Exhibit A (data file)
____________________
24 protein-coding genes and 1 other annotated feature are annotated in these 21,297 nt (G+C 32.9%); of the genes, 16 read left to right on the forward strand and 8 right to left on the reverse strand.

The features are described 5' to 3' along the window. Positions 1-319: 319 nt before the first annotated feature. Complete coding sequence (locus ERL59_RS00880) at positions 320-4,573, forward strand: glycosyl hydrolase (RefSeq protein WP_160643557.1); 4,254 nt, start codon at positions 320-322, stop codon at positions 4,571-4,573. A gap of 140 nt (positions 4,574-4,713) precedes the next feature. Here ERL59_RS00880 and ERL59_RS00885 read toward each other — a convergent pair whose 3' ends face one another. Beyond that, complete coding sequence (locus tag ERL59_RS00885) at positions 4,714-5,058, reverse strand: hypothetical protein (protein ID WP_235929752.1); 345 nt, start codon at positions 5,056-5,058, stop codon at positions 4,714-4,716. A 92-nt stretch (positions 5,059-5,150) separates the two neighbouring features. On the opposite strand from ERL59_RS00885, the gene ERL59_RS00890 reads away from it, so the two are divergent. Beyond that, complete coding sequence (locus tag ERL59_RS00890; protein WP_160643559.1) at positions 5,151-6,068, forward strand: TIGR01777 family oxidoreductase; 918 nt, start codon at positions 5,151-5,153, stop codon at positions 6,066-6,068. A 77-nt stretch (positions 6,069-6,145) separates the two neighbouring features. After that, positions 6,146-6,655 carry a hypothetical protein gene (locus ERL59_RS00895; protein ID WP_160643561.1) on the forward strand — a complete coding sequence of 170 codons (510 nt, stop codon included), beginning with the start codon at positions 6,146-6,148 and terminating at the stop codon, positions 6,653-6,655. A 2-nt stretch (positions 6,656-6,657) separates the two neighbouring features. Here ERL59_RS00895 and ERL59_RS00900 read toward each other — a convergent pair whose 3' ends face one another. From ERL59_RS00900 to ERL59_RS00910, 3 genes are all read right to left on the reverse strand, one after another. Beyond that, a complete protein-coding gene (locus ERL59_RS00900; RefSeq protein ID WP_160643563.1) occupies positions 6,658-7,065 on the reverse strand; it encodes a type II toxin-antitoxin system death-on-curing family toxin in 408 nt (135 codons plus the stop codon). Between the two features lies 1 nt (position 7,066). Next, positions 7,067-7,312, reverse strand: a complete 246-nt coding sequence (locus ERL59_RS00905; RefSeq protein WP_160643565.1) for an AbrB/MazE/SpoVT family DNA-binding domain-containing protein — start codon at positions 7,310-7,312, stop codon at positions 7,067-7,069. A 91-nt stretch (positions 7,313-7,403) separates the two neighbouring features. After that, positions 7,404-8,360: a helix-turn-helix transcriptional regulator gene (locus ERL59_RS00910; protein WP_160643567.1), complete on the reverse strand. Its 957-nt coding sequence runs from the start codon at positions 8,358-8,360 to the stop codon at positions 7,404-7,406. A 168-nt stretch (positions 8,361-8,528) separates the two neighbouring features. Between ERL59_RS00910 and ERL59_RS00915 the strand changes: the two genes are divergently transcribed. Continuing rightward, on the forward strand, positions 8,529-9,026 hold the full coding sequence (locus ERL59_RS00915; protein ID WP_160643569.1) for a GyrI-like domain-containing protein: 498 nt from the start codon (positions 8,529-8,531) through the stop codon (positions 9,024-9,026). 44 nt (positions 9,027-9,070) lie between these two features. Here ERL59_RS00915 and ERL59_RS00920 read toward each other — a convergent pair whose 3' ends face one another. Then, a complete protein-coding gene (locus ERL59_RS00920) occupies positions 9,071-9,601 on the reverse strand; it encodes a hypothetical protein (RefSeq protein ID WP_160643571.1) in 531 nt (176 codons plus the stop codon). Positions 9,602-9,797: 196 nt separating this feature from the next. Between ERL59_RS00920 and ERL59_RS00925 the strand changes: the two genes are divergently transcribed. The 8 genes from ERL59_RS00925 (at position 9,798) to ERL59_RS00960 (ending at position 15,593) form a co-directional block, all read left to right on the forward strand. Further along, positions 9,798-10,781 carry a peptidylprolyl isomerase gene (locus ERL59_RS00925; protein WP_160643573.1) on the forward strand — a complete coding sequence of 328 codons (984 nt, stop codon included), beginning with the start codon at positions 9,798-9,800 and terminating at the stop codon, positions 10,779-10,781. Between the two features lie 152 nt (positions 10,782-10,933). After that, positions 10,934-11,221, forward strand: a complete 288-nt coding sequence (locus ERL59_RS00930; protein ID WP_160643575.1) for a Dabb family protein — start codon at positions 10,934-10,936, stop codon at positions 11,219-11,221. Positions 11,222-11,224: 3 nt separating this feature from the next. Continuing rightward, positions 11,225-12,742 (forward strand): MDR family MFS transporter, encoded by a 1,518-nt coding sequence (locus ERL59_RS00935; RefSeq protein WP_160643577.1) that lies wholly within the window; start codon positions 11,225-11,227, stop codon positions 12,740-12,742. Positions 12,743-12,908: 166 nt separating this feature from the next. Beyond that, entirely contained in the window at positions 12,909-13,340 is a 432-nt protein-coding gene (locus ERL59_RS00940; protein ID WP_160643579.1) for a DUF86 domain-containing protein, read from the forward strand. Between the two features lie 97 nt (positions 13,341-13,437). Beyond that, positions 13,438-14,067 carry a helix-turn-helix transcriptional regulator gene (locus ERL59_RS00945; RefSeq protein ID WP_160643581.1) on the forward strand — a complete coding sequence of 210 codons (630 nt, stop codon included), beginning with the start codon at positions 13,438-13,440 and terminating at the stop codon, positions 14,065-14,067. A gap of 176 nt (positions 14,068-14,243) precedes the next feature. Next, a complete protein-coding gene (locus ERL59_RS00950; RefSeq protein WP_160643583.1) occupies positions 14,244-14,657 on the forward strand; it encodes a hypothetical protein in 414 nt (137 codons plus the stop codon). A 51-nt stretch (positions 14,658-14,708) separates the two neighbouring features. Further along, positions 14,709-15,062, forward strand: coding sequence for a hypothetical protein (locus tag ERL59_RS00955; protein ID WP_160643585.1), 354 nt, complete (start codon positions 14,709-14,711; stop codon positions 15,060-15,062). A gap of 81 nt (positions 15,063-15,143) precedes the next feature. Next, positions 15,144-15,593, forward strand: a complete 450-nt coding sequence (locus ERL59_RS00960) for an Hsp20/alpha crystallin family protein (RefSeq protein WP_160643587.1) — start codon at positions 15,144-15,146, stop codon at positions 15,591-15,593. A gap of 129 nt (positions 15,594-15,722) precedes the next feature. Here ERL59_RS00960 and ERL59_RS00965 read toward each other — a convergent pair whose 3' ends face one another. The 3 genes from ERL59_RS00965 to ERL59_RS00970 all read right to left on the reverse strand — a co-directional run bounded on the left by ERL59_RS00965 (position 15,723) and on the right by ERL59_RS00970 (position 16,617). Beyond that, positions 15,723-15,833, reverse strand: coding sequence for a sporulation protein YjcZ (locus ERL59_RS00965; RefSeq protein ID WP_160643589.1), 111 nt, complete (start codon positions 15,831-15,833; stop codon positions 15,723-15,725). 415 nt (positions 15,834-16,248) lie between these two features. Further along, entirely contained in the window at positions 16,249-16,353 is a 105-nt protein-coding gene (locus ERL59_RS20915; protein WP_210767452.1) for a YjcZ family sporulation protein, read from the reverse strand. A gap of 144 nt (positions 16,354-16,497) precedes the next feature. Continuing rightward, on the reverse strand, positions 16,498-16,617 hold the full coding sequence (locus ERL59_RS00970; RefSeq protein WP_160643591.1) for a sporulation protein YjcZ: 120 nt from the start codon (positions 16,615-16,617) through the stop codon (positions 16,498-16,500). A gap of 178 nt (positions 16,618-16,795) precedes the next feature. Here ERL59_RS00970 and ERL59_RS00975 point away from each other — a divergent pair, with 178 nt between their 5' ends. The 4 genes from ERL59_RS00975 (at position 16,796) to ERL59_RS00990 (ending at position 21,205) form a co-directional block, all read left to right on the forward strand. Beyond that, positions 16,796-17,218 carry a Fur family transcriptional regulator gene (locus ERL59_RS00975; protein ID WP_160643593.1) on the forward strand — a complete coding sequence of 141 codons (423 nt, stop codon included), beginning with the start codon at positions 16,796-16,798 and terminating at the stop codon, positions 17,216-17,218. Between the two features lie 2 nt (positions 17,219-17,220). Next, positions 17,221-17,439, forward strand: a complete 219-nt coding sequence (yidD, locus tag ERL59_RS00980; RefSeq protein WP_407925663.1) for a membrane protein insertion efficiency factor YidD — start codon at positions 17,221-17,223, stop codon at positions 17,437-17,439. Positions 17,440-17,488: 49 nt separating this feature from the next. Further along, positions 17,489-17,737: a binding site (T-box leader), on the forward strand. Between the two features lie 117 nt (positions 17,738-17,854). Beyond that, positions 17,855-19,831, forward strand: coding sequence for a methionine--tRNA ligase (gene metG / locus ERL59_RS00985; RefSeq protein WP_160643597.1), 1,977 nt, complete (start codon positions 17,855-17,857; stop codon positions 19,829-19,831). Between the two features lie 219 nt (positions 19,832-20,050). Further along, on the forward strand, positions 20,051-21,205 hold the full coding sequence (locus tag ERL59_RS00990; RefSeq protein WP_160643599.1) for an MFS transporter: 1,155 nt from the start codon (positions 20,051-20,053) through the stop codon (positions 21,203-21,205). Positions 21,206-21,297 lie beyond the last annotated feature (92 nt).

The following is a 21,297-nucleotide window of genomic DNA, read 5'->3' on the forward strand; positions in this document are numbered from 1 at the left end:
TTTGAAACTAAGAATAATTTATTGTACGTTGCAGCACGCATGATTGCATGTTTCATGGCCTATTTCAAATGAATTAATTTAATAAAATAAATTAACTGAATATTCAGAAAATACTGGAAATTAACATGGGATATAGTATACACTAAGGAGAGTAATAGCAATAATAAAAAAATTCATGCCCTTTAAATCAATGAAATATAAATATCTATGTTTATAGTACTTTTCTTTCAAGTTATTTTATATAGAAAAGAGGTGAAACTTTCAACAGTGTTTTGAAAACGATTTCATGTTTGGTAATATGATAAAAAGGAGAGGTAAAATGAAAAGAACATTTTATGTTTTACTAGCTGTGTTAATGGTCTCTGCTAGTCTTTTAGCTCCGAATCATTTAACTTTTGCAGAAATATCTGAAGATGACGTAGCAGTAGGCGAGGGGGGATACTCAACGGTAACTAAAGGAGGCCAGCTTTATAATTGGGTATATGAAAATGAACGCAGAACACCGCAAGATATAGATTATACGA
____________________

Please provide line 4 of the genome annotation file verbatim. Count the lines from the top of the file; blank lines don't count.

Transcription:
TTTGAAACTAAGAATAATTTATTGTACGTTGCAGCACGCATGATTGCATGTTTCATGGCCTATTTCAAATGAATTAATTTAATAAAATAAATTAACTGAATATTCAGAAAATACTGGAAATTAACATGGGATATAGTATACACTAAGGAGAGTAATAGCAATAATAAAAAAATTCATGCCCTTTAAATCAATGAAATATAAATATCTATGTTTATAGTACTTTTCTTTCAAGTTATTTTATATAGAAAAGAGGTGAAACTTTCAACAGTGTTTTGAAAACGATTTCATGTTTGGTAATATGATAAAAAGGAGAGGTAAAATGAAAAGAACATTTTATGTTTTACTAGCTGTGTTAATGGTCTCTGCTAGTCTTTTAGCTCCGAATCATTTAACTTTTGCAGAAATATCTGAAGATGACGTAGCAGTAGGCGAGGGGGGATACTCAACGGTAACTAAAGGAGGCCAGCTTTATAATTGGGTATATGAAAATGAACGCAGAACACCGCAAGATATAGATTATACGA